The post-COVID Italian telehealth experience
When the COVID-19 emergency struck Italy, Lombardy was one of the hardest hit regions.
All inpatient admissions in the area for non-COVID patients were stopped in a bid to prevent the contagion from spreading.
But this caused a potentially dangerous dilemma for the region’s Foundation IRCCS Carlo Besta Neurological Institute, which hosts around 6,000 inpatient and 44,000 outpatient visits each year.
“We were in a situation where patients with chronic neurological diseases were suddenly without care. This clearly was a risk for their health in the short and long-term,” says Dr Davide Pareyson, head of the rare neurodegenerative and neurometabolic diseases unit at the Institute. “We needed to find a rapid situation to ensure patient care, so we thought of developing synchronous televisits.”
Before the pandemic, the institute was already at the first stage of developing telehealth options, funded by the Ministry of Health, and had discussed issues related to privacy, safety, consent, responsibility and clinical rapport. The Lombardy region had also approved telemedicine services for child neurology via Skype or similar tools.
However, a major barrier was that telemedicine had not been formally recognised in Italy. Certified platforms were expensive and not immediately available, and a clear procedure was needed to write and deliver clinical records to patients.
The Institute sought and obtained approval from the Ministry of Health for its telehealth plans and formed a working group with its chief information officer Francesca De Giorgi and representatives specialising in rare neurological diseases, Parkinson’s Disease, multiple sclerosis and child neurology.
Using an existing business agreement with video-conferencing platform for remote secure connection, the Institute integrated a structured workflow and began a two-week pilot at clinics, before rolling out the plan more widely.
Between 10 March and 10 June, the service delivered more than 1,540 telemedicine services, of which 694 were neurological visits.
“We were able to take care of our patients in spite of the pandemic,” concludes Pareyson. The Institute now plans to launch a certified telehealth platform this month.
The COVID-19 emergency has had two main impacts on telehealth in Italy, according to Paolo Locatelli, scientific officer at the Observatory on Digital Innovation in Healthcare.
Telemedicine had not been formally recognised in Italy before the pandemic and a lack of regulation relating to tariffs and context of applications was one of the main barriers to realising projects.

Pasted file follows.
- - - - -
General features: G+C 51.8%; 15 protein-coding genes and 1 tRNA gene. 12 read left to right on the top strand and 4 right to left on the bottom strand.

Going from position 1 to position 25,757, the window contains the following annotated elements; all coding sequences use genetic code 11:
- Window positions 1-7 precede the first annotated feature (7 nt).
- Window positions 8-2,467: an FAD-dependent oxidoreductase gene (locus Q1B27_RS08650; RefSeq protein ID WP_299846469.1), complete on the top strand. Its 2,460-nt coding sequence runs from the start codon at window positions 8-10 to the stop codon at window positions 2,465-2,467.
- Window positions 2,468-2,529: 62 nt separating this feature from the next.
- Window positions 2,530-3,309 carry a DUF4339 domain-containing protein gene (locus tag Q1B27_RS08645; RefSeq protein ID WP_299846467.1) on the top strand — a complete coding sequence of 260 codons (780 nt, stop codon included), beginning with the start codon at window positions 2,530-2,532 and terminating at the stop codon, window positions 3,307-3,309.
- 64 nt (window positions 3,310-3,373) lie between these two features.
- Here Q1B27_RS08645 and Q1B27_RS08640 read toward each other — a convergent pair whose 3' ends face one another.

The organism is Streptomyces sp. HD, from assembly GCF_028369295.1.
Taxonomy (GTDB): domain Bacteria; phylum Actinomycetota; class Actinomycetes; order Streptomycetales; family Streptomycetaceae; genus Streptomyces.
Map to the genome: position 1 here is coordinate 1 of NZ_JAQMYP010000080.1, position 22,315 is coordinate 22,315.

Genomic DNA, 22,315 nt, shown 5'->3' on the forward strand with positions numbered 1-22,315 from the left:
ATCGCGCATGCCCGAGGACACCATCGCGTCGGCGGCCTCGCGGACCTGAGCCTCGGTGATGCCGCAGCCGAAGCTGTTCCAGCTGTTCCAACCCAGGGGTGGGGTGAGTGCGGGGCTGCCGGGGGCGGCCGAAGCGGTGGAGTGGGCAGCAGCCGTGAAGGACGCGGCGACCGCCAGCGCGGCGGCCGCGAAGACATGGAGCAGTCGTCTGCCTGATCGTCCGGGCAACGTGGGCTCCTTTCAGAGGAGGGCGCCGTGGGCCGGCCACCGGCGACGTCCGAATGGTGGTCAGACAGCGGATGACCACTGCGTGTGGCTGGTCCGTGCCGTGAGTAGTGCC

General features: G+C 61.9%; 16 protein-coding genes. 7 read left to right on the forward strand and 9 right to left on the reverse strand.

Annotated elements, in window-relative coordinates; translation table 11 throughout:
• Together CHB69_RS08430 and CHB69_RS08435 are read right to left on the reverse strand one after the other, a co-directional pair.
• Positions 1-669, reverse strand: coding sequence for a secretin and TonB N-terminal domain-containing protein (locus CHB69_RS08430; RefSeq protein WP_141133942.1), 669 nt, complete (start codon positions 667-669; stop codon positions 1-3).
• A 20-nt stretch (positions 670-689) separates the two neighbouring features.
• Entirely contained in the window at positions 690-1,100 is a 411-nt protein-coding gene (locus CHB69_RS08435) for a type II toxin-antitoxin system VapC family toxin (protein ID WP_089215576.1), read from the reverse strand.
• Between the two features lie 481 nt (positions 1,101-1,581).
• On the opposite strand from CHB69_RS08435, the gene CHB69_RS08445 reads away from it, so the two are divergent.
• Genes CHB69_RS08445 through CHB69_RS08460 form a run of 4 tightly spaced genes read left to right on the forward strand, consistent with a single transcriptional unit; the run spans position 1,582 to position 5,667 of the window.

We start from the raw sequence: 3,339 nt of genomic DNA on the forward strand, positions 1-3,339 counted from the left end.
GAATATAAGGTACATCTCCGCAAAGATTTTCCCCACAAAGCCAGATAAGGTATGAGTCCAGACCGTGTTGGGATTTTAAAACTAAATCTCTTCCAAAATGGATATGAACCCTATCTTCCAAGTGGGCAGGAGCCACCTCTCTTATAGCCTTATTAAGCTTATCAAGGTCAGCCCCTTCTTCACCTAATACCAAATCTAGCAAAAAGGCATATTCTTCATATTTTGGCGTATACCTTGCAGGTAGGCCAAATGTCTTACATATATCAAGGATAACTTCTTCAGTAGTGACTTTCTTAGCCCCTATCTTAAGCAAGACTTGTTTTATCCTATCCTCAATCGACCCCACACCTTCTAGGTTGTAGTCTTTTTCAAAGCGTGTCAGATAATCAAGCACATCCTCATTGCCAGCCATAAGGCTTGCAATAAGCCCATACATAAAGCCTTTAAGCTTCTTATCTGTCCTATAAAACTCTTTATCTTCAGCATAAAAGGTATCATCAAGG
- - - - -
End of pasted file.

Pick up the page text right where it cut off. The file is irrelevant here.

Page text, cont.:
However, during the emergency, some regions including Venetia, Tuscany, Aosta Valley and Piedmont, took action to overcome this barrier to regulation by defining the ways to use digital services. The Ministry of Health also published guidelines that indicate telemedicine as a privileged modality for medical-consultations.
“We think this will help the faster spread of telemedicine,” says Locatelli.
Another main trend has been a change in physicians’ perception of digital tools. The Observatory’s research found that 75% of physicians believed telemedicine had a determinant role during the COVID emergency and more than 50% believed it could increase the processes and efficiency of care.
“Our Observatory has monitored digital health in Italy over the last 14 years and the perception of the usefulness of these tools was previously one of the barriers. But after the experience of the emergency we’ve seen that this barrier is not so strong,” Locatelli says.
A patient-centric approach to ostomy care
One example of a successful telemedicine project launched during the COVID emergency is the Smart Ostomy Support (SOS) remote care platform, created by the Federation of Associations of Incontinents and Ostomates (FAIS).
The patient-centric app launched at the Fondazione Poliambulanza in Brescia and is now due to be piloted at the Instituto Nationale dei Tumori in Naples and Aulss 6 Euganea in Venetia, before being rolled out to other hospitals.
SOS uses gamification to educate patients and medical staff about ostomy care. For example, it allows paediatric patients to look after a digital Tamagotchi pet before and after their ostomy to learn self-care skills.
“This is very important to let people accept their condition before receiving the ostomy surgery. It’s also important to train nurses and enterostomal therapists so they can make mistakes without affecting patients,” says Ing. Angelo Nicola Caione, SOS project technical coordinator.
“Before COVID I felt telemedicine was a nice to have – now it’s something more. You cannot imagine a healthcare service without it now,” he concludes.
Learn more by watching the on-demand session at HIMSS & Health 2.0 European Digital Event taking place 7-11 September.
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